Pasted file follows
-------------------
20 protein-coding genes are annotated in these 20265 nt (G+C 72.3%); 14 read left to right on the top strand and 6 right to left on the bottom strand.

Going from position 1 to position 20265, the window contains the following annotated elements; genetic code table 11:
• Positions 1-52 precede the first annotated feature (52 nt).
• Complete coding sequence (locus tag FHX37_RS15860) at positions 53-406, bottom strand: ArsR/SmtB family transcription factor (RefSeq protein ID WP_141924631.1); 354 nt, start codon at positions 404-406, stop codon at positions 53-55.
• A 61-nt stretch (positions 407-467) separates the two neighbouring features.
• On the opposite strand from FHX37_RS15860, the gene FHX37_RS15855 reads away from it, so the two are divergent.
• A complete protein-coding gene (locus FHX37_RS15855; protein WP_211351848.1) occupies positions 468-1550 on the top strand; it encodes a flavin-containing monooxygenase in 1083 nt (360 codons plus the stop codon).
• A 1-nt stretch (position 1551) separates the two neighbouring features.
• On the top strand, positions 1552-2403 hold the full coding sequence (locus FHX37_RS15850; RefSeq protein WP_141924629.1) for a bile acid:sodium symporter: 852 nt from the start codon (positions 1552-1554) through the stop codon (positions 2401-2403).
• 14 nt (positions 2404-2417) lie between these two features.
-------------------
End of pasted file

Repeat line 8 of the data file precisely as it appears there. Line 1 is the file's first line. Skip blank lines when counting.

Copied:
• A 1-nt stretch (position 1551) separates the two neighbouring features.